While the way the euro zone is currently function would not be my first choice for public policy, it is operationally sustainable.
The ECB is writing the check, and can continue to do so indefinitely.
as long as the ECB buys sufficient quantities of Greek bonds in the secondary markets,
Greece will be able to fund itself.
The ECB debt purchases merely shift net financial assets held by the ‘economy’ from Greek govt. liabilities
to ECB liabilities in the form of clearing balances at the ECB, which does not alter any ‘flows’ in the real economy.
So as long as the ECB imposes austeric terms and conditions, their bond buying will not be inflationary.
Inflation from this channel comes from spending,
and in this case the ECB support comes only with reduced spending.
For the ECB this also means they accrue substantial net interest margins on their portfolio of Greek debt.
And as long as they keep funding Greece in any manner, Greece need not default.
This means the ECB books profits from their portfolio that adds to their stated capital.
While this is of no operational consequence,
it does help satisfy political concerns over ECB capital adequacy.
Nor is this ‘Ponzi’ in any sense,
as the ECB is not dependent on external funding
to make payments in euro.
Additionally, the ECB no officially has stated it will provide unlimited euro liquidity to its banks.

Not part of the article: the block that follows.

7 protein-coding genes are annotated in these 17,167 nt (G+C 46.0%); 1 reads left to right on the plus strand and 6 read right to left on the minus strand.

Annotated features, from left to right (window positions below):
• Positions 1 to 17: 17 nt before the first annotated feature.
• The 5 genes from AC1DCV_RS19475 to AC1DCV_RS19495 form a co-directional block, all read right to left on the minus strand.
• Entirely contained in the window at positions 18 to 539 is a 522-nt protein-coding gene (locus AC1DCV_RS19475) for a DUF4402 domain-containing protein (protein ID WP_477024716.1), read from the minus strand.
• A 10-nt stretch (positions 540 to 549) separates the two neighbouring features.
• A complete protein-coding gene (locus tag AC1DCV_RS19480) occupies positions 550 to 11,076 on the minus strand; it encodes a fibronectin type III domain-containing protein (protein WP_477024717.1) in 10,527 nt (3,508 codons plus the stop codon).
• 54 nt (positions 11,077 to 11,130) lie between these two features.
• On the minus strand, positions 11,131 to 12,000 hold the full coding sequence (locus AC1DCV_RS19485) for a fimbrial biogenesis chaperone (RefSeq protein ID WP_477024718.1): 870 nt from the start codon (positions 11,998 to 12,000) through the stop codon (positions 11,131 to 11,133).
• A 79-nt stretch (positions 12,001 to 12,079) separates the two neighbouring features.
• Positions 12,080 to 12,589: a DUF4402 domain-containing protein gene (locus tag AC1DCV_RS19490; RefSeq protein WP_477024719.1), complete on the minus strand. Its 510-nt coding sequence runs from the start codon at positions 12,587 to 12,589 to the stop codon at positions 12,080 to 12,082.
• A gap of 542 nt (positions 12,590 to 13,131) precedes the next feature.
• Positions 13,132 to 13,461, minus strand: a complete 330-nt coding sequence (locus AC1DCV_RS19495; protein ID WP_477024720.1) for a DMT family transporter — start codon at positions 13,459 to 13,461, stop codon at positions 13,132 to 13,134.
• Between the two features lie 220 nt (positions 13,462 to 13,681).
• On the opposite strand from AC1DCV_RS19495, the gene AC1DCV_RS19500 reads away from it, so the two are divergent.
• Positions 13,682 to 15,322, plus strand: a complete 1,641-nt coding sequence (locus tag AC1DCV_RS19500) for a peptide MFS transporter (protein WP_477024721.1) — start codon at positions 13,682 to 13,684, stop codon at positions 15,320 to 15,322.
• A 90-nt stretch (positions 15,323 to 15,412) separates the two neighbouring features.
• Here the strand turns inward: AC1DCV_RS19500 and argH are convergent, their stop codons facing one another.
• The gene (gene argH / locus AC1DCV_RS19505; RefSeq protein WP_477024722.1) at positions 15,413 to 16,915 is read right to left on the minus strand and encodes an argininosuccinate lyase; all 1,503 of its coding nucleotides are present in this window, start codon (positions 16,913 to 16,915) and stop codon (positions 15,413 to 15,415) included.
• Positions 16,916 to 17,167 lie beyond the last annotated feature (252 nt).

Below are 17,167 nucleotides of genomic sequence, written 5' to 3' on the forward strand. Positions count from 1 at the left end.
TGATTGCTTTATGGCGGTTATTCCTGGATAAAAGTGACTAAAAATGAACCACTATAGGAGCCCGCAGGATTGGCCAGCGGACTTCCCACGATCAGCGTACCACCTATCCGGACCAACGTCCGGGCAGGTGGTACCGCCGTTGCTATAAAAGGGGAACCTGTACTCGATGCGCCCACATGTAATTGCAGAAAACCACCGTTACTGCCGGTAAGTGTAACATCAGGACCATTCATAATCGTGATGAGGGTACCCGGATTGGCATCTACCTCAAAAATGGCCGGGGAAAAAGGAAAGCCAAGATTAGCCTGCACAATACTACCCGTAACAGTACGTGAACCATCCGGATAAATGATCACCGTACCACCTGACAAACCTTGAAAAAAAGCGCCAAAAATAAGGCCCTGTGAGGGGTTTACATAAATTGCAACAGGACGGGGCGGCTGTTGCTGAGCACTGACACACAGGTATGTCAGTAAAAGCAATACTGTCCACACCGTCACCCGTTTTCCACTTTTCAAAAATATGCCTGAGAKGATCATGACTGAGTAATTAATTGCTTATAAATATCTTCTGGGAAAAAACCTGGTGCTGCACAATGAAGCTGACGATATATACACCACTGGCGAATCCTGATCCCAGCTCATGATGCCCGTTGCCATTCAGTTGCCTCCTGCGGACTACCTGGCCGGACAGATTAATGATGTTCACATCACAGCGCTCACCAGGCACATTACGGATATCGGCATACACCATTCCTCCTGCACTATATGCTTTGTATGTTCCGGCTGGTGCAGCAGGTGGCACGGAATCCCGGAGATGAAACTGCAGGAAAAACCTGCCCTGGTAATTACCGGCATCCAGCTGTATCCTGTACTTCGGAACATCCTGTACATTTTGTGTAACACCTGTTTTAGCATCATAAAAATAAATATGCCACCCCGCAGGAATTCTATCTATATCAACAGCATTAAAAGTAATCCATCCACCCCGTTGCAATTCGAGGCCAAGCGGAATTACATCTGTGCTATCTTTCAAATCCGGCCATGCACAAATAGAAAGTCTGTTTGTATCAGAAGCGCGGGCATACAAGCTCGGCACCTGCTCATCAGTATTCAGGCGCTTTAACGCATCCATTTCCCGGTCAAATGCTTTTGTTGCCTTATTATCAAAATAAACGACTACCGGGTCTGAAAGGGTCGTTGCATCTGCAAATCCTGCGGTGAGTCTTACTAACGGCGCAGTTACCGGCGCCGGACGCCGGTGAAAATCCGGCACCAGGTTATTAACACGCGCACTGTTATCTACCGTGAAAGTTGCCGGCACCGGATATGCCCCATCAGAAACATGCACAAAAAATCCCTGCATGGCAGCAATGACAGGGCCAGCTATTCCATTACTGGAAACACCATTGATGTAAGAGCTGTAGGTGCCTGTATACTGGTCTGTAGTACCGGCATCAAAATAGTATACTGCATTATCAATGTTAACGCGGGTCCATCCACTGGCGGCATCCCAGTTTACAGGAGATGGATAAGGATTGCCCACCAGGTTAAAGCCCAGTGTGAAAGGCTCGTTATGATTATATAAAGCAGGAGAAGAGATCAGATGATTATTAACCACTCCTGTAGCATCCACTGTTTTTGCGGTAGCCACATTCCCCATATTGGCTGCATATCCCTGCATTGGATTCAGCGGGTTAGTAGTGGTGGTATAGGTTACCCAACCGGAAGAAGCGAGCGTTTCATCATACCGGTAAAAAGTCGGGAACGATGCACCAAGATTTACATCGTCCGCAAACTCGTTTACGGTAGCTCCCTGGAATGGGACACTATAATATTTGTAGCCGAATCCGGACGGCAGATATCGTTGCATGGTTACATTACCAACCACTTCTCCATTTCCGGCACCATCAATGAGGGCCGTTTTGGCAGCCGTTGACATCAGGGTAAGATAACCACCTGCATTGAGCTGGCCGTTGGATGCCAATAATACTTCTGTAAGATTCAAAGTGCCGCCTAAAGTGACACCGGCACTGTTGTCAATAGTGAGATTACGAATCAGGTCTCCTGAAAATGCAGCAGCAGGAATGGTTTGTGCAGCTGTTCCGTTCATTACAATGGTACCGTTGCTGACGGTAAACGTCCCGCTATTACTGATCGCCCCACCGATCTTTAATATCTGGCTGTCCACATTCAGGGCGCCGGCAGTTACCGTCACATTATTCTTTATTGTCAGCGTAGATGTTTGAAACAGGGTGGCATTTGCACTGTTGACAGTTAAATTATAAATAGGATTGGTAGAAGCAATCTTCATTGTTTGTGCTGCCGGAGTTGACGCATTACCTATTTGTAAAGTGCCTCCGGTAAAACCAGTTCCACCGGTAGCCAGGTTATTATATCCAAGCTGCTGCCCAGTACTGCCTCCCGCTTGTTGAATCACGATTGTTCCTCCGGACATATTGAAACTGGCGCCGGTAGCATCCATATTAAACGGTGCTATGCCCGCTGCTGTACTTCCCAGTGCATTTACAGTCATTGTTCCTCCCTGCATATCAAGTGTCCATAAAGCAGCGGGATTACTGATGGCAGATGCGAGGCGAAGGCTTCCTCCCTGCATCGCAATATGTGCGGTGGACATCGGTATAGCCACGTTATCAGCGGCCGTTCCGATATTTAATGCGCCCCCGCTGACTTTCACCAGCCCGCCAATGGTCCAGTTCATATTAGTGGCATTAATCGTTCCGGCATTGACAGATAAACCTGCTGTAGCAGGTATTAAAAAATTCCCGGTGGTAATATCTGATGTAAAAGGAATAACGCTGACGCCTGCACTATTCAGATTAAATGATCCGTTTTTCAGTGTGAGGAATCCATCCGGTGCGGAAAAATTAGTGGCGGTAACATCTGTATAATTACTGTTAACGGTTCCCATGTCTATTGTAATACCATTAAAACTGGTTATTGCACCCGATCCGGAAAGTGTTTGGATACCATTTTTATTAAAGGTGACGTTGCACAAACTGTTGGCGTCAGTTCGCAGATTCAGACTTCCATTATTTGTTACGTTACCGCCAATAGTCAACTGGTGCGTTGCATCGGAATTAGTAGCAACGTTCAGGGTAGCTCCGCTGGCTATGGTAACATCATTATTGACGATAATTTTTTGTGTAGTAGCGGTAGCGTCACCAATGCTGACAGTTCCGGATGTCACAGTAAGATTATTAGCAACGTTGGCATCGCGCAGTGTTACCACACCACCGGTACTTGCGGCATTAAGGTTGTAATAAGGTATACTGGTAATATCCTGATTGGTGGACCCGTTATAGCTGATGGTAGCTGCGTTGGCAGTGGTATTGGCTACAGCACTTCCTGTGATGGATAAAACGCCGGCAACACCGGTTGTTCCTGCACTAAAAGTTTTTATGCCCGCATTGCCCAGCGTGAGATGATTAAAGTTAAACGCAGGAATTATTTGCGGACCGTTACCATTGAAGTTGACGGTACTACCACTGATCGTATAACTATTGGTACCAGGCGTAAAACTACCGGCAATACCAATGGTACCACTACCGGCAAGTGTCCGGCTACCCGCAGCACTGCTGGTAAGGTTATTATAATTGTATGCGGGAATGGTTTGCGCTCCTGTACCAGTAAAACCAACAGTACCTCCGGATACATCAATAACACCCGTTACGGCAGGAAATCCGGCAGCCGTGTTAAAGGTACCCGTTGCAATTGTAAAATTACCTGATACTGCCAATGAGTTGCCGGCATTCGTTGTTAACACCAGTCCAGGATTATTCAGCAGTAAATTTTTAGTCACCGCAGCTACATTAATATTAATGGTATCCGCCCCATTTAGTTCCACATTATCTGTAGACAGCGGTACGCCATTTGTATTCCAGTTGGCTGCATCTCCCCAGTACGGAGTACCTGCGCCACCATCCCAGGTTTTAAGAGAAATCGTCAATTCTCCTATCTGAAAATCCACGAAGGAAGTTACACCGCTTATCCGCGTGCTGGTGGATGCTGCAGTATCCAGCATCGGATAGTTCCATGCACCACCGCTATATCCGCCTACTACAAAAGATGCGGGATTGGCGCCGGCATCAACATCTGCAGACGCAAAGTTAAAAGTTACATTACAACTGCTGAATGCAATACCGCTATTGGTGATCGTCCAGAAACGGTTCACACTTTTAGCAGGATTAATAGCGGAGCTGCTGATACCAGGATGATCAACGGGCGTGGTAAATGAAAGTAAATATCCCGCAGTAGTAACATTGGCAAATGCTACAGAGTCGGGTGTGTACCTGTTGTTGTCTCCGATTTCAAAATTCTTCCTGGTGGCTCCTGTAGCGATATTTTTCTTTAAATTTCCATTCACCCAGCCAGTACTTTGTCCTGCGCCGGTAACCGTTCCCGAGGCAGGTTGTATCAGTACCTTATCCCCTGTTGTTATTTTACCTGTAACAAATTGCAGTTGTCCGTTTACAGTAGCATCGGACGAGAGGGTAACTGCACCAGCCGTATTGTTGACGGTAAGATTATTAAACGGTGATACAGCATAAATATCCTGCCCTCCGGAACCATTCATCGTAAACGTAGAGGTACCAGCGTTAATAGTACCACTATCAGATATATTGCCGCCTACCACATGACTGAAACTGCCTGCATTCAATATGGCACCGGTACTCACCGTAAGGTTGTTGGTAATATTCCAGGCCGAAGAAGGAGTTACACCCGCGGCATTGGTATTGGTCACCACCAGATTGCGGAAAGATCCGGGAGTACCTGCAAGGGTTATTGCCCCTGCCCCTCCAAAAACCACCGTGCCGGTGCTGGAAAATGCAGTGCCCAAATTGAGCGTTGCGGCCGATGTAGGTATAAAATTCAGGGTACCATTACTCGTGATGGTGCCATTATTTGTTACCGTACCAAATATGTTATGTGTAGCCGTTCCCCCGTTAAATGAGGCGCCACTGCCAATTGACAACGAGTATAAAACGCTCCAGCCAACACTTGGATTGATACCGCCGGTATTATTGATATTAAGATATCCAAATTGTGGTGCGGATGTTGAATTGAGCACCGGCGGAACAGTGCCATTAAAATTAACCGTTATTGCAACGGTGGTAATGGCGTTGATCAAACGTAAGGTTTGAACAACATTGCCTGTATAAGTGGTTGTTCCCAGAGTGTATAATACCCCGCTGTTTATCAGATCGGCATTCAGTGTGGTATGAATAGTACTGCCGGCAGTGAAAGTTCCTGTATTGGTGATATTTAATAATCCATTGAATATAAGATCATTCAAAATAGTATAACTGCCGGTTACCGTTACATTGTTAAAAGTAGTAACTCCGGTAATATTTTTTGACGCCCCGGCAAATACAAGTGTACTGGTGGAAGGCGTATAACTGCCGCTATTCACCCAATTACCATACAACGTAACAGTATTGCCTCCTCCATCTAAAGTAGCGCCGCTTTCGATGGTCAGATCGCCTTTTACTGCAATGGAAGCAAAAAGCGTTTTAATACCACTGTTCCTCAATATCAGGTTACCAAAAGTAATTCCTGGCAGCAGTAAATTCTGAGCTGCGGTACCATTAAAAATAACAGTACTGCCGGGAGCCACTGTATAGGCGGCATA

This too is not inflationary or expansionary, as bank assets remain constrained by regulation
including capital adequacy and asset eligibility which is required for them to receive ECB support.
So while politics is and will always be a factor in government in general, the current state of affairs can be operationally sustained.
The problem then shifts to political sustainability which is necessarily less certain.
The near universally accepted austerity theme is likely to result in continually elevated unemployment,
and a large output gap in general characterized by a lagging standard of living and high personal stress in general.
With ECB continuing to fund, this can, operationally be readily adjusted via a loosening of the Growth and Stability Pact budget constraints, but politically this possibility remains remote without a substantial increase in popular opposition.